Saparan: Javanese Feast to Keep Off Perils

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The ritual of Saparan literally means a ritual held in Sapar—a month within Javanese calendar system—or Safar as it called in Islamic Hijriyah year. The month of Sapar is the second month between the Sura (Muharram) and Mulud (Rabi’ul-Awwal).

In ancient Javanese belief, Sapar has been considered the month of bad luck for there used to be many perils and accidents happening during the month. This belief led the Javanese to avoid holding marriages or making long trips, especially on the last Wednesday—the one day assumed as the most unlucky day within the whole month of bad luck.

Until present, Javanese societies in many regions, including those living in Yogyakarta, Indonesia, still hold the Saparan ritual regularly as a prayer for blessing so that they might be saved from any perils and dangers. The ritual of Saparan would commonly include various offerings, from farm crops to lemper and apem (Javanese traditional foods), and even it would include a couple of “brides”. Some regions would also hold a parade of the Sultan’s army band. Nowadays, the ritual of Saparan has developed into something more than just a tolak bala (prayer for safety from all perils), but it has integrated itself to the history and local legends of each region.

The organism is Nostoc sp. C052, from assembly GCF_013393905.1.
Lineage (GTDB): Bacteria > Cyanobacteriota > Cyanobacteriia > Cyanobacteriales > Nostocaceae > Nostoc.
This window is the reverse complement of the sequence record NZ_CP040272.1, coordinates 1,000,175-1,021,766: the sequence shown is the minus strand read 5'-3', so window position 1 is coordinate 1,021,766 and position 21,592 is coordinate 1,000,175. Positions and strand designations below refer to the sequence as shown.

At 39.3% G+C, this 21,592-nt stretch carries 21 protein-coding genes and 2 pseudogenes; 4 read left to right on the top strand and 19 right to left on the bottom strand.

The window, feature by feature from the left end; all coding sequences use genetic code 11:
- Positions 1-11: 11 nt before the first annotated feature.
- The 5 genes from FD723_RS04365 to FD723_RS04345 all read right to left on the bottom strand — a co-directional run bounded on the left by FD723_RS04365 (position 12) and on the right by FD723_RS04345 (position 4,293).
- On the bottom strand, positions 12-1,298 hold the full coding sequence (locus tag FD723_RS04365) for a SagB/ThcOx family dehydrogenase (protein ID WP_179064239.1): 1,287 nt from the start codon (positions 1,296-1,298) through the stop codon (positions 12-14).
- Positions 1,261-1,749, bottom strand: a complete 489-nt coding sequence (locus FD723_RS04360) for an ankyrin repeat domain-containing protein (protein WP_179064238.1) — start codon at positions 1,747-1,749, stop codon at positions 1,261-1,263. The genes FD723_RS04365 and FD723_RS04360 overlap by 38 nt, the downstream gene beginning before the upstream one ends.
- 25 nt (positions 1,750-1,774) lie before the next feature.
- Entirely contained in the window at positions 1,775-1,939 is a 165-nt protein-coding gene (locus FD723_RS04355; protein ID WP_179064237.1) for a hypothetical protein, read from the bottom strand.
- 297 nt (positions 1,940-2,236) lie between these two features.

Slaughtering the “Bekakak”

The ritual of Saparan celebrated in Pondok Wonolelo, Widodomartani, Ngemplak, Sleman, included the unique procession of the gunungan (mountain-shaped structure) of apem, which then were shared to all participants attending the ritual. The historical background of the tradition leaped backward to the Javanese year 1511 or 1590 AD, when Ki Ageng Wonolelo brought the apem cakes as the presents after completing his pilgrimage. According to the local historical record, Ki Ageng Wonolelo was a descendant of Prabu (His Holiness) Brawijaya of the Majapahit kingdom.